At the Canadian National Exhibition during the First World War, Torontonians on the home front got a glimpse of the war effort overseas.
Not long after the end of the 1914 CNE, Senzikas notes, the exhibition grounds were radically transformed. In late September, city officials offered the grounds to the federal government for use as a military training camp for the winter months. Within three weeks, furnaces, and bunks were hastily built to convert cowsheds, stables, and other buildings into barracks to house thousands of troops. Another building was converted into an indoor rifle range. The Exhibition’s massive buildings allowed troops to practice marching indoors—even in heavy snowfall.
“For the first time in a generation military patrols mount guard over the imposing gates,” the Toronto Star noted on November 8, 1914. “Where but two months ago thousands of Canadians and Americans celebrated ‘Peace Year,’ two thousand of the pick of Ontario’s manhood are grimly preparing for war.”
The camp’s proximity to the city was highly advantageous for a camp whose troops awaited deployment to Europe. But the location could also pose difficulties for camp administrators. Civilians with relatives in camp or in its hospital came calling any time, not just during the official visiting hours of Saturday and Sunday afternoons.
The military would continue to use the CNE grounds to house and train troops before their embarkation to Europe, and for demobilization upon their return, until July 1919. This meant that several smaller exhibitions, like the Ontario Horticultural Exhibition, were cancelled during the war years, though the Canadian National Exhibition went ahead each year.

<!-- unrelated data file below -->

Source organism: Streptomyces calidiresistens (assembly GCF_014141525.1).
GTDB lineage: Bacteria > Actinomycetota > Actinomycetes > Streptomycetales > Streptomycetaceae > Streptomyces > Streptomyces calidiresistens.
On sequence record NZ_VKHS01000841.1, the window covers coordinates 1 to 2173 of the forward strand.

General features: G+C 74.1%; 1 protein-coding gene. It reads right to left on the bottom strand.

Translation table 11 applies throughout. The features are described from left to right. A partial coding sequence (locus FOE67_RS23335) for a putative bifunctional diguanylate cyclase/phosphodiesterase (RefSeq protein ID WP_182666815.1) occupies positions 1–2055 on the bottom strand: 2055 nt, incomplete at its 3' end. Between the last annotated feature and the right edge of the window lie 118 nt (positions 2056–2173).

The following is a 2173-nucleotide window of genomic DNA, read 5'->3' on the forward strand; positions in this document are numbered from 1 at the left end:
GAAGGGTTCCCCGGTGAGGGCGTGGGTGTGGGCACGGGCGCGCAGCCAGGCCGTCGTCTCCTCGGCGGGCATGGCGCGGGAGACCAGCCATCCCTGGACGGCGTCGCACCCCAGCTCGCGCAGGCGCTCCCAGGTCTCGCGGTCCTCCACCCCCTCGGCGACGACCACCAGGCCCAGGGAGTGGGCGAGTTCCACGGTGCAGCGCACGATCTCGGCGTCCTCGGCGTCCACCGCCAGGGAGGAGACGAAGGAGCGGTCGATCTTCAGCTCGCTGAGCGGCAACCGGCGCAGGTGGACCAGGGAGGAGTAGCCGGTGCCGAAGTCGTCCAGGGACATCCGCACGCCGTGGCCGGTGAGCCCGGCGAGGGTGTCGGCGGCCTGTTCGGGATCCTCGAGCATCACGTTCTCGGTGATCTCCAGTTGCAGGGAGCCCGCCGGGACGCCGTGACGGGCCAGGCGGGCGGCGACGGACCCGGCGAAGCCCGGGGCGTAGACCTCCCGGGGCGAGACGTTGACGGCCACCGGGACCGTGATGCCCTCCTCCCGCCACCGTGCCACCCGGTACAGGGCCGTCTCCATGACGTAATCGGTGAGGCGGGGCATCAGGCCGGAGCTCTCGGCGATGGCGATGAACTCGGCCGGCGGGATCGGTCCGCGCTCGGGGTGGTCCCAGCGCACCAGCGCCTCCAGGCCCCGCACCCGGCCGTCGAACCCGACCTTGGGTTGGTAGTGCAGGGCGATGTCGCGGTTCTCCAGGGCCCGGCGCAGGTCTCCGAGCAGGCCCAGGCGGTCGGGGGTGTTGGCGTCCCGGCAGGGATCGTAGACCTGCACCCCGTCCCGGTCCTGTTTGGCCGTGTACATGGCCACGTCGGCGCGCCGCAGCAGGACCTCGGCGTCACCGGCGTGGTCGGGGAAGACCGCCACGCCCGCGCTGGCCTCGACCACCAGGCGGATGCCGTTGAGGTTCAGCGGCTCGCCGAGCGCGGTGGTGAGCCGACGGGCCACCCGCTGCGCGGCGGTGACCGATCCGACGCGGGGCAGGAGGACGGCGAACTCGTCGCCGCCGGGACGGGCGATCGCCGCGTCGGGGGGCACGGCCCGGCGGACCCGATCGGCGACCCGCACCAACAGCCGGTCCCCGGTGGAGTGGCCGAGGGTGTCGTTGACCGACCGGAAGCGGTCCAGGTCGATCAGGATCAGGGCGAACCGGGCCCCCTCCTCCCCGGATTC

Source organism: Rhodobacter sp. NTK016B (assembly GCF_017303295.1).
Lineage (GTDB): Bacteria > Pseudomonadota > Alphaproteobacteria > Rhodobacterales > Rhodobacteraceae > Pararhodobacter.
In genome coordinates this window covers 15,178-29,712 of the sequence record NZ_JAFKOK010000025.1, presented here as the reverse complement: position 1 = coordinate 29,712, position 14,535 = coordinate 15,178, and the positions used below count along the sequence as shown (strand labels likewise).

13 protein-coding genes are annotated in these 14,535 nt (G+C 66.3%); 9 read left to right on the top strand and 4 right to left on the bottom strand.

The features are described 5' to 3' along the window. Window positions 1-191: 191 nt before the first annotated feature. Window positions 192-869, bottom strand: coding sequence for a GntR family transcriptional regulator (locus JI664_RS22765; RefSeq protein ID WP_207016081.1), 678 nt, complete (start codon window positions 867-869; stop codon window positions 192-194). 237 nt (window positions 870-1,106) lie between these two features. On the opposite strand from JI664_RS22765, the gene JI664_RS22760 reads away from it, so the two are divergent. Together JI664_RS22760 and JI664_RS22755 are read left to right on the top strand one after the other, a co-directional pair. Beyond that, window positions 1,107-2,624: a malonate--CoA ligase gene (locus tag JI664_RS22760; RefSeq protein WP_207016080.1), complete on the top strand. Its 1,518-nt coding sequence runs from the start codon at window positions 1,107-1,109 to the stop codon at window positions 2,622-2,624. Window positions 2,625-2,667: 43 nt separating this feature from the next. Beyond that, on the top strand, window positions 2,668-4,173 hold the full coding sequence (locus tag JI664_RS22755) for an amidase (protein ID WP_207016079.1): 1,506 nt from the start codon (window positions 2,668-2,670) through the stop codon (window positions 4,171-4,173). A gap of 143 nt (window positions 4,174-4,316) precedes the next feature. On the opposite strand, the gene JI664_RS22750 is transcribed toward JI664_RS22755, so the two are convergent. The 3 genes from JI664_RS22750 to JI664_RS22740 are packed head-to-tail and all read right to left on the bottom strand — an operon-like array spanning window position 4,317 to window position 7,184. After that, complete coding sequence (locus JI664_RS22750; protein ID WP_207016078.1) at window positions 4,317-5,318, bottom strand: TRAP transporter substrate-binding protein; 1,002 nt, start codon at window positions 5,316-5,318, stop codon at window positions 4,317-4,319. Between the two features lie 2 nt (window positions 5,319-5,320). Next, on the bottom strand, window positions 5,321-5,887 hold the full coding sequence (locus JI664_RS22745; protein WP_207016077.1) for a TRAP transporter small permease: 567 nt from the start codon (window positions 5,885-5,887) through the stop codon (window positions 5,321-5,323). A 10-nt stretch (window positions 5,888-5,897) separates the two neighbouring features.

In previewing the 1915 Exhibition’s war theme, the Globe wrote: “Last year the war was only a month old when the Exhibition opened, and the uncertainty of the outlook gave rise to a good deal of solicitude. But the Exhibition paid its way then, and this year, in view of more settled conditions, it may fairly be expected to do a great deal better than that.” Proclaimed to be a “Patriotic Year,” the 1915 fair had an overt military flavour—and even had a recruiting office on site.
Promotions for that year promised enough midway amusements to fill 32 railway-cars. There would also be displays of “all kinds of engines and implements of destruction…to remind visitors of the significance of the big struggle now going on in Europe.” The exhibits included a model of the torpedo boat Grasshopper and armoured vehicles. There were to be “Moving Pictures, depicting War times in and about Great Britain,” and demonstrations from Canada’s new war industries. Another most “remarkable Exhibit of War Trophies ever seen on the Continent” was to include items ranging from “the huge Krupp gun first captured by British valor to a blood-stained cap of a Teuton Uhlan.”
“No doubt the model military camp will attract thousands of visitors, a great many of whom have relatives at the front,” the Globe predicted. Indeed, Exhibition and military officials estimated that three-quarters of fair attendees explored the model camp, where detachments of the Royal Canadian Dragoons, Artillery, Royal Canadian Engineers, and Royal Canadian Regiment resided during the CNE.